Student smiled before stabbing me, says MP Timms

Image caption,
MP Stephen Timms said he felt no pain after he was stabbed

An MP stabbed by a student has said she smiled and pretended to shake his hand before knifing him in the stomach.

Stephen Timms said Roshonara Choudhry, 21, of East Ham, appeared friendly and studious as she reached out her hand.

Choudhry was jailed for life at the Old Bailey for trying to kill the MP at his surgery because he backed the Iraq war.

Mr Timms said he was "alarmed" that such a bright woman could "throw it all away" by becoming radicalised via the internet so quickly.

The MP, 55, told Radio 5 live: "It was quite early on in the surgery and everyone who comes has an appointment. Roshonara Choudhry was the second person due to see me.

"She specifically asked to talk to me, rather than my assistant, which people are perfectly entitled to do and I was sitting on one side of a desk.


"She was due to sit opposite me and instead of sitting there she came round to my side of the desk.

"I thought she was coming to shake my hand... but having put out her hand for that purpose, she then pushed her other hand out with a knife in it and stabbed me in the stomach."

The Labour MP added: "She appeared friendly. I think she was smiling, if I remember rightly. She was quite a slight young woman, looked studious, she looked like a student."

Image caption,
Choudhry became radicalised after watching online sermons

He said he was totally unprepared for the attack and felt no pain as his security guard and others rushed forward to help him.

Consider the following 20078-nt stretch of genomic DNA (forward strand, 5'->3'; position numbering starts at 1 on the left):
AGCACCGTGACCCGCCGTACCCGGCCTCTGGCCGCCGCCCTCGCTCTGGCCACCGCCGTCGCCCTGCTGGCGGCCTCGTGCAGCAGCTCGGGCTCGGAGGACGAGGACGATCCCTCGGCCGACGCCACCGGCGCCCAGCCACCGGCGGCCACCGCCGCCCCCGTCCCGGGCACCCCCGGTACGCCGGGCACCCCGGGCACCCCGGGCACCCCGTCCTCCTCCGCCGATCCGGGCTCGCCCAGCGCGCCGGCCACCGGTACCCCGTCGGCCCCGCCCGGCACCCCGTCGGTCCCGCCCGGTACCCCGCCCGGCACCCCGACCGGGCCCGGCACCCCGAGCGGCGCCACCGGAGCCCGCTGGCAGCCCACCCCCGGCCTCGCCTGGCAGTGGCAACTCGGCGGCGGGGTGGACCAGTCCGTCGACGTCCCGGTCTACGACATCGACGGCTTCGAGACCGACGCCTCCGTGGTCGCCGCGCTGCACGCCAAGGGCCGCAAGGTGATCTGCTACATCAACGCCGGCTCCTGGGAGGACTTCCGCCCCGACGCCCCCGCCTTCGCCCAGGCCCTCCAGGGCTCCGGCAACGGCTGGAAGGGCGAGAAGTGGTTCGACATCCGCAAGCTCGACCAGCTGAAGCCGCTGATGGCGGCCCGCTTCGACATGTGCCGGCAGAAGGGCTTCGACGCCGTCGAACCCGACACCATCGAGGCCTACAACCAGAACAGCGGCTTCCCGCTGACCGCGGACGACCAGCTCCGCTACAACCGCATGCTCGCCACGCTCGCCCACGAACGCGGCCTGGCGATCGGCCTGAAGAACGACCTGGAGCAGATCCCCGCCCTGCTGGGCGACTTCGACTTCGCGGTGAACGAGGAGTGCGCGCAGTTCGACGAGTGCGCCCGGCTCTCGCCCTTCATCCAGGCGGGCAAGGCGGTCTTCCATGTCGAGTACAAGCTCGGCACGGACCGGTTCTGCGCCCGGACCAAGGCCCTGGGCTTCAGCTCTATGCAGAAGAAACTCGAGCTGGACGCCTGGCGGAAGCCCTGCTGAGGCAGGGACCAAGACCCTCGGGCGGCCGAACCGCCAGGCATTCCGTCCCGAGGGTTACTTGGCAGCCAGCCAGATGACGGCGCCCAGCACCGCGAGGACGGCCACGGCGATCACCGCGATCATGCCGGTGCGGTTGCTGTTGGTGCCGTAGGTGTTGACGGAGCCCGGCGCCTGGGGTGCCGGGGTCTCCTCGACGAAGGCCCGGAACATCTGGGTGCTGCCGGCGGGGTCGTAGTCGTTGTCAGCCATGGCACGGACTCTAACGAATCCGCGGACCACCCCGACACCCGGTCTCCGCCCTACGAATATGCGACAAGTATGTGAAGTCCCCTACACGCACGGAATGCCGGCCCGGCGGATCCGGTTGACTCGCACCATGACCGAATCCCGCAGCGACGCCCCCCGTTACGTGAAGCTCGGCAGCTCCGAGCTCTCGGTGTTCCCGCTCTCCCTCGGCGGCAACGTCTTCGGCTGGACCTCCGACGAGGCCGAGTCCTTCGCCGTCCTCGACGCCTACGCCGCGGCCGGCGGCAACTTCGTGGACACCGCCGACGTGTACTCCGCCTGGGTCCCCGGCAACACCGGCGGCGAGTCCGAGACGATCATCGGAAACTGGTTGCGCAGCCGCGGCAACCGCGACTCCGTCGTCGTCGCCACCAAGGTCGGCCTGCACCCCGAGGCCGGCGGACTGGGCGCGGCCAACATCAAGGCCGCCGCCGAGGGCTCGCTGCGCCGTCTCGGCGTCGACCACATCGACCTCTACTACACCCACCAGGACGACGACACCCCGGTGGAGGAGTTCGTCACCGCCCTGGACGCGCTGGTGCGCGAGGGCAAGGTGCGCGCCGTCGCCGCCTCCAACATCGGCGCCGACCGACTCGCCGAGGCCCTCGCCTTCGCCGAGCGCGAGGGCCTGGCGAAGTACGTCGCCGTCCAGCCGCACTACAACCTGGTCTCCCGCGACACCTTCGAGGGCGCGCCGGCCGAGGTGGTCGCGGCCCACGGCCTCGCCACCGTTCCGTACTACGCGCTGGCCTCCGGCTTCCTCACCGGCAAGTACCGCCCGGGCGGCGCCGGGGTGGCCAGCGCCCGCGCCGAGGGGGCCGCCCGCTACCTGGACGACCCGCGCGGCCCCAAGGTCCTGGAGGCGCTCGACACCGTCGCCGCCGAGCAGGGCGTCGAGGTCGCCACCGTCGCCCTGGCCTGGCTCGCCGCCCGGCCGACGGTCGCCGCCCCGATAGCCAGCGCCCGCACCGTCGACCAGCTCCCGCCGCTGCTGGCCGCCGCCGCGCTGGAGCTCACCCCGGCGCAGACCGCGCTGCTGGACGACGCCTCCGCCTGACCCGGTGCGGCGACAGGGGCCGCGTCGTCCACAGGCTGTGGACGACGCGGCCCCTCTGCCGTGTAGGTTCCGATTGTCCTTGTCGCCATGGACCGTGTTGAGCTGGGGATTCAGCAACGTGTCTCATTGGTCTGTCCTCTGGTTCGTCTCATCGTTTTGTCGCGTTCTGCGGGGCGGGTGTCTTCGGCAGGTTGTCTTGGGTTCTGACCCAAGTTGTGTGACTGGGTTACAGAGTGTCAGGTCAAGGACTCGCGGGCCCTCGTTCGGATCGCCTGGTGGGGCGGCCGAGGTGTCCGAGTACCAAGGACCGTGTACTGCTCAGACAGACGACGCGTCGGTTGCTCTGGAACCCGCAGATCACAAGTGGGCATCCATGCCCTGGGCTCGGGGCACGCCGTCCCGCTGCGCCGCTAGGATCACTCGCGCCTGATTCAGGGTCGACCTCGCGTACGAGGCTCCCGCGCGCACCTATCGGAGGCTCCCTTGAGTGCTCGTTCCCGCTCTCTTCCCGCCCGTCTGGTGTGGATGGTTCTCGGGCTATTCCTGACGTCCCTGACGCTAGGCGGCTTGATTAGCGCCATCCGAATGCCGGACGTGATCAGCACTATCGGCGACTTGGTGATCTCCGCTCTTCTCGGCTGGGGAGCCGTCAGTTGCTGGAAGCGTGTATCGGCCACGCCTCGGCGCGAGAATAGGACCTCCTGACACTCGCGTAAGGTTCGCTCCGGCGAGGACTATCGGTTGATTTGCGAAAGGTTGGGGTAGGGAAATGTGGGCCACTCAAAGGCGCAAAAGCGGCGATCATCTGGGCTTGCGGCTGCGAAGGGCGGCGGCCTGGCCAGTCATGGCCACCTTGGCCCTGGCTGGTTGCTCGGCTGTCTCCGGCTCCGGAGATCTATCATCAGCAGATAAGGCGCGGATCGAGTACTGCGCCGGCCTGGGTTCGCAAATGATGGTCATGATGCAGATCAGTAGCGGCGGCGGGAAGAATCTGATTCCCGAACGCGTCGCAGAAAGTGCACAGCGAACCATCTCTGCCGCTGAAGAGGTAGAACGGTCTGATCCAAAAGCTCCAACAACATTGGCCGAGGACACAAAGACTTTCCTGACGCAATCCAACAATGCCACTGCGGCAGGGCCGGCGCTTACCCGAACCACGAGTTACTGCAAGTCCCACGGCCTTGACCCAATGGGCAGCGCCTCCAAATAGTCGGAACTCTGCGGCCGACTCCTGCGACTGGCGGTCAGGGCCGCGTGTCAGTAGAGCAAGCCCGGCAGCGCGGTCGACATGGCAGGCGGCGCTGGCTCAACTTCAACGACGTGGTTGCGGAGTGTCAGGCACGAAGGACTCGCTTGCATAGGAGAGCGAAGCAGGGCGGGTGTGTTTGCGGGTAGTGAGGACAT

Once the knife was removed from her hand, he said, he went into the toilet to examine himself.

He said: "I went into the loo, actually, lifted my jumper up and discovered there was quite a lot of blood there so at that point I realised I had been quite seriously injured."

The attack took place at his constituency surgery at the Beckton Globe community centre in east London on 14 May.

Choudhry, who was described as an outstanding student, dropped out of her English degree at King's College London weeks before the attack.

The Muslim student is understood to have become radicalised watching online sermons by Anwar al-Awlaki, a radical American Muslim cleric of Yemeni descent.

Mr Awlaki has been linked to a series of attacks and plots across the world.

Mr Timms said it was "alarming" that Choudhry could become so radicalised "simply by spending time on the internet".

He told 5 live: "I think it's clear that the kind of material we're talking about would be illegal if it was hosted on servers in the UK.

"It isn't, it's clearly hosted elsewhere, but there may be legal mechanisms that can be applied - internationally perhaps - to see if some of it can be removed."

Mr Timms, who has made a full recovery, described his attacker's life sentence as "appropriate".

He also thanked the hundreds of constituents who got in touch to wish him well and said he was particularly heartened by the large number of Muslims who prayed for his recovery.

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